Meet Twitter’s Newest Board Member: Elon Musk
Billionaire investor and entrepreneur Elon Musk joined Twitter’s board of directors last week, fostering hope among Republicans that he could push the platform towards political neutrality and end the site’s censorship of conservative voices including former President Donald Trump.
“[Musk is] both a passionate believer and intense critic of the service which is exactly what we need on @Twitter, and in the boardroom, to make us stronger long-term. Welcome Elon!” tweeted Twitter CEO Parag Agrawal.
Elon Musk’s stake in Twitter rose to 9.2% (equivalent to 73.5 million shares) with a purchase last Tuesday, making him the company’s largest shareholder and earning him an invitation to join the board of directors. His purchase, which sent Twitter shares up by more than 25%, came roughly one week after he questioned the platform’s commitment to free speech:
“Given that Twitter serves as the de facto public town square, failing to adhere to free speech principles fundamentally undermines democracy…Is a new platform needed?”
The comment was well-received by Musk’s Twitter followers (of which there are nearly 80 million), with conservatives like radio host Buck Sexton and press secretary to Florida Governor Ron DeSantis (R) Christina Pushaw encouraging him to buy the platform outright. “Buy Twitter or please build one,” tweeted Sexton. “Save the country from these psycho Silicon Valley libs.”
Musk initially said that his stake in the company would remain passive, but later told reporters that he is looking forward to ‘making significant improvements to the site.’ Among his first moves as a board member was to conduct a poll asking users whether Twitter “rigorously adheres” to the principle of free speech.
More than 70% of the survey’s 2 million respondents said no.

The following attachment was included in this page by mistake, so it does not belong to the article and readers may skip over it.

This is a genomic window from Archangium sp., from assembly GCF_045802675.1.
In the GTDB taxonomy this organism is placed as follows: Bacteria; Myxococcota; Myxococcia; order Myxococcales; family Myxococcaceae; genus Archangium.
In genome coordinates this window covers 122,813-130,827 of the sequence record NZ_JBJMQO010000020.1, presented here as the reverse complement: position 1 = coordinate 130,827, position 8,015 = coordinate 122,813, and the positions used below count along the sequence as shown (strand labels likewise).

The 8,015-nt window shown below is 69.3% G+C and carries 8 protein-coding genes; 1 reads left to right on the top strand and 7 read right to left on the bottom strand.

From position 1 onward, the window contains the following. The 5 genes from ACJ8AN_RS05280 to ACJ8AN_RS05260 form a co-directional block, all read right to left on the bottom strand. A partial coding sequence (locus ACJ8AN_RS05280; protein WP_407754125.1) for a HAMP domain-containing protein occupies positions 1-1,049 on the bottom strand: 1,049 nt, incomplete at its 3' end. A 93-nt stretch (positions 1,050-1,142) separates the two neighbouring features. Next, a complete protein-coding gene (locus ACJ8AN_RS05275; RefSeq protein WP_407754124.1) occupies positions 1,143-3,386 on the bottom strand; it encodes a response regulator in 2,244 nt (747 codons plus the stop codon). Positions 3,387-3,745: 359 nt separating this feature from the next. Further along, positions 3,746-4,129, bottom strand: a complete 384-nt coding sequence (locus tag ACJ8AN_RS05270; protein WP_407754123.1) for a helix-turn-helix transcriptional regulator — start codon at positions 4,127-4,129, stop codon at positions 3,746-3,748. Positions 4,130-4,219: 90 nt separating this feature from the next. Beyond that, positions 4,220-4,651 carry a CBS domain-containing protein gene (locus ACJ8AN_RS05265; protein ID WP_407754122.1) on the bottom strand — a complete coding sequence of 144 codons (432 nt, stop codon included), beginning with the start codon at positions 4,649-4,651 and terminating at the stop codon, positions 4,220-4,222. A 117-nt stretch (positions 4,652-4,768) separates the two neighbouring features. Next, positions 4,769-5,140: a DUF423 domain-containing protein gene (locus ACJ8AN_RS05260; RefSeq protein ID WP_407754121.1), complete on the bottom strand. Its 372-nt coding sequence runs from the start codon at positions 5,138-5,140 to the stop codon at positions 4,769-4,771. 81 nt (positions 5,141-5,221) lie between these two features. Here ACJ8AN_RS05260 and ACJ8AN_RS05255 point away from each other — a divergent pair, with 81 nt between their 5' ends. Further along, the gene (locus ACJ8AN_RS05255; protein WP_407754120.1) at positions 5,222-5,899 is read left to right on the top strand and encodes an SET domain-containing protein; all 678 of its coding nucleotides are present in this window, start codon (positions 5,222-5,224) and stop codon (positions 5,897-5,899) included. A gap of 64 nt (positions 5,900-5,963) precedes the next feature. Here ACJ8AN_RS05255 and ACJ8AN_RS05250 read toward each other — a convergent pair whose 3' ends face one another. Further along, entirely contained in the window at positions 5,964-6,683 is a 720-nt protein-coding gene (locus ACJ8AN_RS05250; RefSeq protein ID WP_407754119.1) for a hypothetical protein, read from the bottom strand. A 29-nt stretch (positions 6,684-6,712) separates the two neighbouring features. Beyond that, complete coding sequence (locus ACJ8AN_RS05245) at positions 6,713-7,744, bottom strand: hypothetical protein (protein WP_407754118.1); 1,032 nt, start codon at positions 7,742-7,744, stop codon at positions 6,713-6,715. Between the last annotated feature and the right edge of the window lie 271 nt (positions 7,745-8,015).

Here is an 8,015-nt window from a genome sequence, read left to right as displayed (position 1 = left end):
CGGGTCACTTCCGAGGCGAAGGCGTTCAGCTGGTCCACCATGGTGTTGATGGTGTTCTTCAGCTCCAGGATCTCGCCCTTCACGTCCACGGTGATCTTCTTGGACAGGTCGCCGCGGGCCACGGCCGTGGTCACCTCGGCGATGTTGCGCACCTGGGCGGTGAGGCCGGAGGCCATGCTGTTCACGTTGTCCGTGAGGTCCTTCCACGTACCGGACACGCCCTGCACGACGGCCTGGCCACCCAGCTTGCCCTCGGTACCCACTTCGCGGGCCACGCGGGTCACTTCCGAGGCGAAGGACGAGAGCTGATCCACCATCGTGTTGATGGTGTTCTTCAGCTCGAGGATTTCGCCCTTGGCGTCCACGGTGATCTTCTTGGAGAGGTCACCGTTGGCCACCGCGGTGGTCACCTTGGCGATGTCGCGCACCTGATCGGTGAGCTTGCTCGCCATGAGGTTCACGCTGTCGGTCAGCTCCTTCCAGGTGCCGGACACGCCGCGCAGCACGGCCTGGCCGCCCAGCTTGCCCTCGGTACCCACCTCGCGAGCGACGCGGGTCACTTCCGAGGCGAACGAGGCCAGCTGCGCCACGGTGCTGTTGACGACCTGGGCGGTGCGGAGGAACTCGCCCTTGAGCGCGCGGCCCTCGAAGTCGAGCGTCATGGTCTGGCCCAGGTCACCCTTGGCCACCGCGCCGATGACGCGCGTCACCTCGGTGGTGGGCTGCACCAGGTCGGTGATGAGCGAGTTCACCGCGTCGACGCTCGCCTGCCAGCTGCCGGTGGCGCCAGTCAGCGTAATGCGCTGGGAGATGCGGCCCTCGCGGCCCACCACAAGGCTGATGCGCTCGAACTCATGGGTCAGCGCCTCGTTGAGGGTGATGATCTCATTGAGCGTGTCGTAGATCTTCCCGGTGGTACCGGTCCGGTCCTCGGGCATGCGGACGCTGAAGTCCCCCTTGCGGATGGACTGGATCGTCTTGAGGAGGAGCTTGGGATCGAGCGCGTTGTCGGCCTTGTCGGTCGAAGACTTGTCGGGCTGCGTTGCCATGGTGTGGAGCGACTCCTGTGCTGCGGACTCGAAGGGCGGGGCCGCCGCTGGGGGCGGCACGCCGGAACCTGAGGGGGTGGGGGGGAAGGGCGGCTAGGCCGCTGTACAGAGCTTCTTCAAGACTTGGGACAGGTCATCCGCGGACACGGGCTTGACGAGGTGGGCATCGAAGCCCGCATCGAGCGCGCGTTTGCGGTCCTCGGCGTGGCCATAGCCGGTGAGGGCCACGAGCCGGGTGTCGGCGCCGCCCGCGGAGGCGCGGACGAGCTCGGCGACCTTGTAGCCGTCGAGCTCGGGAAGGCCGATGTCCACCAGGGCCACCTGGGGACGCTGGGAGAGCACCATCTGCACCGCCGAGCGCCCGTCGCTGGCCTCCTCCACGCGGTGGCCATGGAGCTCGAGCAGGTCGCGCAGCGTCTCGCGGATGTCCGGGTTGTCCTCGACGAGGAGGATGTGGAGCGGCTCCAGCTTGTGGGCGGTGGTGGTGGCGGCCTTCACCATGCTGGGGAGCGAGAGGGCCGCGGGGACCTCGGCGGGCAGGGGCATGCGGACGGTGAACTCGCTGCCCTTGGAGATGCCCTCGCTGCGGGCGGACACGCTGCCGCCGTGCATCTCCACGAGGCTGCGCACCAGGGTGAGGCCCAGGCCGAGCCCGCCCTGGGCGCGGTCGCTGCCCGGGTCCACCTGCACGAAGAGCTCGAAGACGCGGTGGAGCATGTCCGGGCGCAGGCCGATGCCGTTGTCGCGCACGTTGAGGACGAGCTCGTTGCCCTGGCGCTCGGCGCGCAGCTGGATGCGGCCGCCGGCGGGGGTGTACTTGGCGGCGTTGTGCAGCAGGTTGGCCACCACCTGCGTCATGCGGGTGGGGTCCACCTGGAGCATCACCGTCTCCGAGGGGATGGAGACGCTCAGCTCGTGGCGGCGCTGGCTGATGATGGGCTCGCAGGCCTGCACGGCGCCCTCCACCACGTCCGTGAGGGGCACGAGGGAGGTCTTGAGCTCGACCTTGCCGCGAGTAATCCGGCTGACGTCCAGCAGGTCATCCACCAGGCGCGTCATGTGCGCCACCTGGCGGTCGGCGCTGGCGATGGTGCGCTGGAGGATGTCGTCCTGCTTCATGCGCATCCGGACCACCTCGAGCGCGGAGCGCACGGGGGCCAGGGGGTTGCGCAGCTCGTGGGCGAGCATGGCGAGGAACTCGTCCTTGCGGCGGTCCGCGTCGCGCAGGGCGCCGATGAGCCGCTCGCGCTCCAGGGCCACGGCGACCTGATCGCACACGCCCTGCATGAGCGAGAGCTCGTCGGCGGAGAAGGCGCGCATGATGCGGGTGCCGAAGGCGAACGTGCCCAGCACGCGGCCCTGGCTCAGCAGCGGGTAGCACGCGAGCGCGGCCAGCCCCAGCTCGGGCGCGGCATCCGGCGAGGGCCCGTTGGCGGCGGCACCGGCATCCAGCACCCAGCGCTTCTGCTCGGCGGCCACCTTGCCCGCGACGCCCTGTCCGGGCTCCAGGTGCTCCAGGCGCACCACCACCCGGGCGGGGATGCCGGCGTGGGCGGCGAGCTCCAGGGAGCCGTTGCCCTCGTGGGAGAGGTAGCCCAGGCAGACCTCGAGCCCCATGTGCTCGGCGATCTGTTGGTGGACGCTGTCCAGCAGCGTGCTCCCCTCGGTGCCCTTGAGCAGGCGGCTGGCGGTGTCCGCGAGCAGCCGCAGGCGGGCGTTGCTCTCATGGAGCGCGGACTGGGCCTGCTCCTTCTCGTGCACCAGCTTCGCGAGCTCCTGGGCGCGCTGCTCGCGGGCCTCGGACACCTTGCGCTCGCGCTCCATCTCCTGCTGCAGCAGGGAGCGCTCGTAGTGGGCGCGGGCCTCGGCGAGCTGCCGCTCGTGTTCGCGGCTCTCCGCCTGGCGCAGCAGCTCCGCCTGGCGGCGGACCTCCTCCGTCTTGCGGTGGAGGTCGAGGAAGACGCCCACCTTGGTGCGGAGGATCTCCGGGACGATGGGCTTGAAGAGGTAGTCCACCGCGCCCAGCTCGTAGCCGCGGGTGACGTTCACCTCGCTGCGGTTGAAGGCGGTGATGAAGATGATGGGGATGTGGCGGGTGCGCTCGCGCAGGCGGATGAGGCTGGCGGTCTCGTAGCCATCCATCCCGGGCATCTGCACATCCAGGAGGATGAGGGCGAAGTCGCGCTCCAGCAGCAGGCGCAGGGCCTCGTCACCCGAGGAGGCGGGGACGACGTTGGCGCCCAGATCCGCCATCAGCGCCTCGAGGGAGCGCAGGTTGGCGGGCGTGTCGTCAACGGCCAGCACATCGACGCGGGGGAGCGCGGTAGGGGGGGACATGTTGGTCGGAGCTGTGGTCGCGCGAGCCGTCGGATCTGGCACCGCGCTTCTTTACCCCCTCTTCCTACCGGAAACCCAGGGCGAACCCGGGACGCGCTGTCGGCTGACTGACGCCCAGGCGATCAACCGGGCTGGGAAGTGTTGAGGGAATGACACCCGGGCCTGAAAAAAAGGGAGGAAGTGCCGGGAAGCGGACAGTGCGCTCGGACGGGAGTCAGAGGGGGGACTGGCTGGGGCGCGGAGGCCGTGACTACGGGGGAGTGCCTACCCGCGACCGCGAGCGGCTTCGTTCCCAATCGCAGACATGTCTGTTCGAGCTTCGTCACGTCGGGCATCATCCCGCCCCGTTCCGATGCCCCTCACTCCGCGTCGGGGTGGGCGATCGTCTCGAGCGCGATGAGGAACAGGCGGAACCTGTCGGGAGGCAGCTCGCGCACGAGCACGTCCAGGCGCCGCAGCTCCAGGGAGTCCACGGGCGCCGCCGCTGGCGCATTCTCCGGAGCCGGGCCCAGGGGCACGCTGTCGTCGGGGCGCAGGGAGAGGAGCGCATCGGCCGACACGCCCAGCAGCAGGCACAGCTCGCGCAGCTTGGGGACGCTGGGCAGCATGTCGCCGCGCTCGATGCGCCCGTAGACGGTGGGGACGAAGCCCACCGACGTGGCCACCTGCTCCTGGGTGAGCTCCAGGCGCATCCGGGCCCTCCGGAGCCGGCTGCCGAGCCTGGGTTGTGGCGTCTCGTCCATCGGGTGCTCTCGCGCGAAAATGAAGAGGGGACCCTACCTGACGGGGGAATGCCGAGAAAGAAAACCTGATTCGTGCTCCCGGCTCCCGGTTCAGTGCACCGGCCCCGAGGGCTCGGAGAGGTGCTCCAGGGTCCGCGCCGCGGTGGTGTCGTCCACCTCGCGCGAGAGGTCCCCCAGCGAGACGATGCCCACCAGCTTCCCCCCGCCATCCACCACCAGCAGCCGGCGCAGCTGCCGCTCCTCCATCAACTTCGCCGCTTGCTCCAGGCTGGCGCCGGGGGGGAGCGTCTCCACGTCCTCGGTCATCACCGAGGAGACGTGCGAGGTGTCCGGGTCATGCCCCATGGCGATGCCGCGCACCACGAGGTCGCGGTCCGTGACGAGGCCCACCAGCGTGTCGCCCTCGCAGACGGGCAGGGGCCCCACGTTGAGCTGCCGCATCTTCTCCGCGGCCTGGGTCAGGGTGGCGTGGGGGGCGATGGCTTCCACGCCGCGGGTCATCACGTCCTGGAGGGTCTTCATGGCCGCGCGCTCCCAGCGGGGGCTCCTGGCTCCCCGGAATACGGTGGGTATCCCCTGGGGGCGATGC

Musk conducted a second poll asking users whether Twitter should have an “edit button” allowing users to make changes to existing posts. More than three million people participated in the poll, which was announced through a tweet with intentional misspellings of “yes” and “no.”
Musk could have used an edit button himself in August 2018 when he tweeted, “Am considering taking Tesla private at $420. Funding secured.” His post was intended as a joke (referring to April 20th as a cannabis holiday), but ended up costing him and his shareholders millions of dollars.
Musk said he would prefer an “edit window” that is available for a few minutes after posting rather than an edit button.
Giving users the ability to alter existing tweets presents a host of problems given the platform’s status as a sort of historical log for comments made by celebrities and politicians and could change the very nature of the site.
For these reasons, former Twitter CEO Jack Dorsey said the platform probably wouldn’t adopt an edit feature. Dorsey, one of the platform’s 12 board members, added that he’s wanted Musk on the board “for a long time.”
Elon Musk’s new role will expire in two years, during which time he is banned from owning more than 14.9% of the company’s stock. During that time, we hope to see Twitter relax its content moderation policies. Twitter recently announced it would not allow any images of POWs related to the Russia/Ukraine conflict or any content from a government account belonging to a state that limits its citizens’ access to information.